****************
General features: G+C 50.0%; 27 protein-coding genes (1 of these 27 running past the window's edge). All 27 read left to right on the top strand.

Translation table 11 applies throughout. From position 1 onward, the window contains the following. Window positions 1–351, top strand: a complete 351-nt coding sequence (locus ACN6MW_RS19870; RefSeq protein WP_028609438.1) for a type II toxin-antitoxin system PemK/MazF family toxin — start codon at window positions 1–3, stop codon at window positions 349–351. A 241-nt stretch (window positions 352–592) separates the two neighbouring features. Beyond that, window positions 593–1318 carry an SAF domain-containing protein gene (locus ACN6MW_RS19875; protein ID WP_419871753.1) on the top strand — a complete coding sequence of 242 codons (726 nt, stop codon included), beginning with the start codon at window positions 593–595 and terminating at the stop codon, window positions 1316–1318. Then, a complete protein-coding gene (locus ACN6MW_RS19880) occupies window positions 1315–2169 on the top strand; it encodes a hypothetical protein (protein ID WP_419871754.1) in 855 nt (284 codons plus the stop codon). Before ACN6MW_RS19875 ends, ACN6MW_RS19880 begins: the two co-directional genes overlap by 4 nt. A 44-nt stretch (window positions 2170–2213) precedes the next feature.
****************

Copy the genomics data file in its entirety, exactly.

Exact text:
General features: G+C 50.0%; 27 protein-coding genes (1 of these 27 running past the window's edge). All 27 read left to right on the top strand.

Translation table 11 applies throughout. From position 1 onward, the window contains the following. Window positions 1–351, top strand: a complete 351-nt coding sequence (locus ACN6MW_RS19870; RefSeq protein WP_028609438.1) for a type II toxin-antitoxin system PemK/MazF family toxin — start codon at window positions 1–3, stop codon at window positions 349–351. A 241-nt stretch (window positions 352–592) separates the two neighbouring features. Beyond that, window positions 593–1318 carry an SAF domain-containing protein gene (locus ACN6MW_RS19875; protein ID WP_419871753.1) on the top strand — a complete coding sequence of 242 codons (726 nt, stop codon included), beginning with the start codon at window positions 593–595 and terminating at the stop codon, window positions 1316–1318. Then, a complete protein-coding gene (locus ACN6MW_RS19880) occupies window positions 1315–2169 on the top strand; it encodes a hypothetical protein (protein ID WP_419871754.1) in 855 nt (284 codons plus the stop codon). Before ACN6MW_RS19875 ends, ACN6MW_RS19880 begins: the two co-directional genes overlap by 4 nt. A 44-nt stretch (window positions 2170–2213) precedes the next feature.